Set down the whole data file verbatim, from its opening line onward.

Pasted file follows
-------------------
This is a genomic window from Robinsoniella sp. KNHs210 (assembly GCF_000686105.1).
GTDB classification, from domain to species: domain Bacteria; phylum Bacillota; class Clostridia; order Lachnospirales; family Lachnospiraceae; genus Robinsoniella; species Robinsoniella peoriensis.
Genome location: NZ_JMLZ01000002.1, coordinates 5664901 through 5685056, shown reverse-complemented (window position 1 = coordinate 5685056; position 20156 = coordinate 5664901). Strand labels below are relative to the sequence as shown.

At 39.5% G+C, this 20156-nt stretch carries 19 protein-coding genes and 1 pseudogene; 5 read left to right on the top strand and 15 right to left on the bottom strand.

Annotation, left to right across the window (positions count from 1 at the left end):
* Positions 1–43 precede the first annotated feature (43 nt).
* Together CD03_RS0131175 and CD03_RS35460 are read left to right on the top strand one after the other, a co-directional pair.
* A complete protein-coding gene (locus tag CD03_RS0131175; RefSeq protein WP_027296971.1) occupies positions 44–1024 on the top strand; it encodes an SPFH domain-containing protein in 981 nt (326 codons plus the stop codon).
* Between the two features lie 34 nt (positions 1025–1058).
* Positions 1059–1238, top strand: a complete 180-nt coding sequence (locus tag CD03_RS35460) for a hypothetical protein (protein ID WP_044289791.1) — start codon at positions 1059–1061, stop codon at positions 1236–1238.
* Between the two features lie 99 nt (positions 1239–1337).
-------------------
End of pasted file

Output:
This is a genomic window from Robinsoniella sp. KNHs210 (assembly GCF_000686105.1).
GTDB classification, from domain to species: domain Bacteria; phylum Bacillota; class Clostridia; order Lachnospirales; family Lachnospiraceae; genus Robinsoniella; species Robinsoniella peoriensis.
Genome location: NZ_JMLZ01000002.1, coordinates 5664901 through 5685056, shown reverse-complemented (window position 1 = coordinate 5685056; position 20156 = coordinate 5664901). Strand labels below are relative to the sequence as shown.

At 39.5% G+C, this 20156-nt stretch carries 19 protein-coding genes and 1 pseudogene; 5 read left to right on the top strand and 15 right to left on the bottom strand.

Annotation, left to right across the window (positions count from 1 at the left end):
* Positions 1–43 precede the first annotated feature (43 nt).
* Together CD03_RS0131175 and CD03_RS35460 are read left to right on the top strand one after the other, a co-directional pair.
* A complete protein-coding gene (locus tag CD03_RS0131175; RefSeq protein WP_027296971.1) occupies positions 44–1024 on the top strand; it encodes an SPFH domain-containing protein in 981 nt (326 codons plus the stop codon).
* Between the two features lie 34 nt (positions 1025–1058).
* Positions 1059–1238, top strand: a complete 180-nt coding sequence (locus tag CD03_RS35460) for a hypothetical protein (protein ID WP_044289791.1) — start codon at positions 1059–1061, stop codon at positions 1236–1238.
* Between the two features lie 99 nt (positions 1239–1337).